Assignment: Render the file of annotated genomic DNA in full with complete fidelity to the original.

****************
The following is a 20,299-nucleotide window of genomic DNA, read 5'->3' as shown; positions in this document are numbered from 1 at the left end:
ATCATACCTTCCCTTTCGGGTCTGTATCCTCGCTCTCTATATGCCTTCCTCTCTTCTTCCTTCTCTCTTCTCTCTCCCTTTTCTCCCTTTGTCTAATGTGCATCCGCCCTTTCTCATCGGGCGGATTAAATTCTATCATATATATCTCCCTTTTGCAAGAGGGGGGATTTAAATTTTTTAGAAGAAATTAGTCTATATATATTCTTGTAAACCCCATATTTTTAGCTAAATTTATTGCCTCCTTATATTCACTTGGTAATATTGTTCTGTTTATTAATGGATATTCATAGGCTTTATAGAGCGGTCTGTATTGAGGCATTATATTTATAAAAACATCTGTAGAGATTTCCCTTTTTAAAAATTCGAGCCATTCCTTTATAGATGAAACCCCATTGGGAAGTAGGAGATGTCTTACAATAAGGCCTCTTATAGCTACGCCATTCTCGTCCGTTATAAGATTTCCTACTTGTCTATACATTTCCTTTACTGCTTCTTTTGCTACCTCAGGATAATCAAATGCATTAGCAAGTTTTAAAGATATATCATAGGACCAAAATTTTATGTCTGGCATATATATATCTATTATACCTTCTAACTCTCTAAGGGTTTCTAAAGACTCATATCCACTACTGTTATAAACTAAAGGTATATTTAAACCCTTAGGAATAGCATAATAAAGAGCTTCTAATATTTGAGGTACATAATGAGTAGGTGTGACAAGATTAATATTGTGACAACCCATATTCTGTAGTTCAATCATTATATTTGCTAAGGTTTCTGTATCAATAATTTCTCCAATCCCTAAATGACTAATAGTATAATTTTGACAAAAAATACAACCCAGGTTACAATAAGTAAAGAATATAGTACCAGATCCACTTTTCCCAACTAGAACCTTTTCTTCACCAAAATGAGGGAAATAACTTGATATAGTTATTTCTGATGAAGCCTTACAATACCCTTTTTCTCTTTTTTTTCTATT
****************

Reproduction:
The following is a 20,299-nucleotide window of genomic DNA, read 5'->3' as shown; positions in this document are numbered from 1 at the left end:
ATCATACCTTCCCTTTCGGGTCTGTATCCTCGCTCTCTATATGCCTTCCTCTCTTCTTCCTTCTCTCTTCTCTCTCCCTTTTCTCCCTTTGTCTAATGTGCATCCGCCCTTTCTCATCGGGCGGATTAAATTCTATCATATATATCTCCCTTTTGCAAGAGGGGGGATTTAAATTTTTTAGAAGAAATTAGTCTATATATATTCTTGTAAACCCCATATTTTTAGCTAAATTTATTGCCTCCTTATATTCACTTGGTAATATTGTTCTGTTTATTAATGGATATTCATAGGCTTTATAGAGCGGTCTGTATTGAGGCATTATATTTATAAAAACATCTGTAGAGATTTCCCTTTTTAAAAATTCGAGCCATTCCTTTATAGATGAAACCCCATTGGGAAGTAGGAGATGTCTTACAATAAGGCCTCTTATAGCTACGCCATTCTCGTCCGTTATAAGATTTCCTACTTGTCTATACATTTCCTTTACTGCTTCTTTTGCTACCTCAGGATAATCAAATGCATTAGCAAGTTTTAAAGATATATCATAGGACCAAAATTTTATGTCTGGCATATATATATCTATTATACCTTCTAACTCTCTAAGGGTTTCTAAAGACTCATATCCACTACTGTTATAAACTAAAGGTATATTTAAACCCTTAGGAATAGCATAATAAAGAGCTTCTAATATTTGAGGTACATAATGAGTAGGTGTGACAAGATTAATATTGTGACAACCCATATTCTGTAGTTCAATCATTATATTTGCTAAGGTTTCTGTATCAATAATTTCTCCAATCCCTAAATGACTAATAGTATAATTTTGACAAAAAATACAACCCAGGTTACAATAAGTAAAGAATATAGTACCAGATCCACTTTTCCCAACTAGAACCTTTTCTTCACCAAAATGAGGGAAATAACTTGATATAGTTATTTCTGATGAAGCCTTACAATACCCTTTTTCTCTTTTTTTTCTATT